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New Great Awakening: Should Pastors and Churches Be Involved in Politics?

Alexis de Tocqueville on the role of churches in American politics.

by
Paula Bolyard

Bio

June 22, 2013 - 2:00 pm

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I recently wrote about a movement calling Americans to pray, hoping for a revival in the land — a New Great Awakening — because it is becoming clear that our political systems alone cannot fix what ails our country.

Visiting the United States in the early 19th century, French historian and political thinker Alexis de Tocqueville witnessed the Second Great Awakening. In his classic work, Democracy in America, Tocqueville examined the influence that religious beliefs exerted on political life.

Tocqueville said that Americans from many different sects (predominantly Protestant) worshiped the same Creator and preached a common morality. He discovered that religion had a profound influence on American life:

America is…the place in the world where the Christian religion has most persevered genuine powers over souls; and nothing shows better how useful and natural to man it is in our day, since the country in which it exercises the greatest empire is at the same time the most enlightened and most free.

Tocqueville went on to describe the audacious, innovative spirits and logical minds of Americans, bound only by religion’s accepted moral boundaries:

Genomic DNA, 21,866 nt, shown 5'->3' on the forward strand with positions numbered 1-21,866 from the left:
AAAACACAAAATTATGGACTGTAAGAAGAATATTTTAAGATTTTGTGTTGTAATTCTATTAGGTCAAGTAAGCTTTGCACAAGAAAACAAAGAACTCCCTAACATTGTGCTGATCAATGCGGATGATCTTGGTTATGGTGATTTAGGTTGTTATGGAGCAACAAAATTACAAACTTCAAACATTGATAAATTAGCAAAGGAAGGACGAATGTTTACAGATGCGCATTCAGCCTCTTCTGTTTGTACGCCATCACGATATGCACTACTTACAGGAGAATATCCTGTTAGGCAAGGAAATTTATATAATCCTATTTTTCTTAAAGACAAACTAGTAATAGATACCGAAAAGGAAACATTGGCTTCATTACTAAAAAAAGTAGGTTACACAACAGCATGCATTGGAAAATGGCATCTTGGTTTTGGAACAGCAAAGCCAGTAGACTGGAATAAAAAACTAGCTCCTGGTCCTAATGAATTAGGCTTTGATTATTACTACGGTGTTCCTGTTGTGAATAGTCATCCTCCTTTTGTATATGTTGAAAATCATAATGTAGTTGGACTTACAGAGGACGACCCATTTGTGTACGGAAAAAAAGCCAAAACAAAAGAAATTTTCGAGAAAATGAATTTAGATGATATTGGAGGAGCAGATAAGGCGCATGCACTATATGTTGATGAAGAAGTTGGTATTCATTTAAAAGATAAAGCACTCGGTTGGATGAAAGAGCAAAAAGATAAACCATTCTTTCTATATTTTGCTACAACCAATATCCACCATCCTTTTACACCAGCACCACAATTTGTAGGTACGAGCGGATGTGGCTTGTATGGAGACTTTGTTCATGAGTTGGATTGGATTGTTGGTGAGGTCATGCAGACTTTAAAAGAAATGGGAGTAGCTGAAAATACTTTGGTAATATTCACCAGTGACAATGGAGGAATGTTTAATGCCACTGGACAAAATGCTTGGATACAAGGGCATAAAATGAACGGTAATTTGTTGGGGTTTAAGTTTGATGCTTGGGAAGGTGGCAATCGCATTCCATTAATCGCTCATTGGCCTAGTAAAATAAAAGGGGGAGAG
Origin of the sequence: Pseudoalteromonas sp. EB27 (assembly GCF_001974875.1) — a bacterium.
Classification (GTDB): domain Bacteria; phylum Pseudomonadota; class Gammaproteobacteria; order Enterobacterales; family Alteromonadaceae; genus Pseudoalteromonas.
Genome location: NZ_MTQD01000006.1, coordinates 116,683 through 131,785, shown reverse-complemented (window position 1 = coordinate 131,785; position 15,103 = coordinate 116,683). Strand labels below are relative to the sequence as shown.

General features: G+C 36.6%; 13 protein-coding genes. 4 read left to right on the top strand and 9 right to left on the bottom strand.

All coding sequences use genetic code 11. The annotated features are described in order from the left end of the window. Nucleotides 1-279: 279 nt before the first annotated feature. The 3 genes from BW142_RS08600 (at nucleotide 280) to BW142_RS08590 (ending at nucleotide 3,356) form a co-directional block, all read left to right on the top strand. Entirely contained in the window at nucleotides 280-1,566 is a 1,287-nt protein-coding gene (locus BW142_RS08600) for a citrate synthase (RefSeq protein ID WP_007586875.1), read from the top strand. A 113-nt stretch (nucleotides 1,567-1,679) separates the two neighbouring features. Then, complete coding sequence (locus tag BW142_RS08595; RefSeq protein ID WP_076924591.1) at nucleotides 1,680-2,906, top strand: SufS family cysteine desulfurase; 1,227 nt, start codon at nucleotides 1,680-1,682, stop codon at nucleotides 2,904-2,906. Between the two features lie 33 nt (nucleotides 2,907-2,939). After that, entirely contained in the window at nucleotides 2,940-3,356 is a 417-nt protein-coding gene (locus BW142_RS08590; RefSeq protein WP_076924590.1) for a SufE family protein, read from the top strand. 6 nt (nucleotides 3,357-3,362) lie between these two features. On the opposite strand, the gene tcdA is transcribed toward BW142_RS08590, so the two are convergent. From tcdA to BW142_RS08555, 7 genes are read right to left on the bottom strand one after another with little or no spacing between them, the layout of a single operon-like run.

So, therefore, at the same time that the law permits the American people to do everything, religion prevents them from conceiving everything and forbids them to dare everything.”

There was no need for a massive federal or state bureaucracy; government was limited because Christian piety was the prevailing, unwritten law of the land. Americans were largely able to self-govern without the jackboot of government on their necks.

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But Tocqueville also found that the clergy entangled very little with politics and government. He said that they took a sort of professional pride in distancing themselves from political power.

I heard them anathematize ambition and bad faith, whatever might be the political opinions with which these took care to cover themselves…I saw them separate themselves carefully from all parties, and avoid contact with them with all the ardor of personal interest.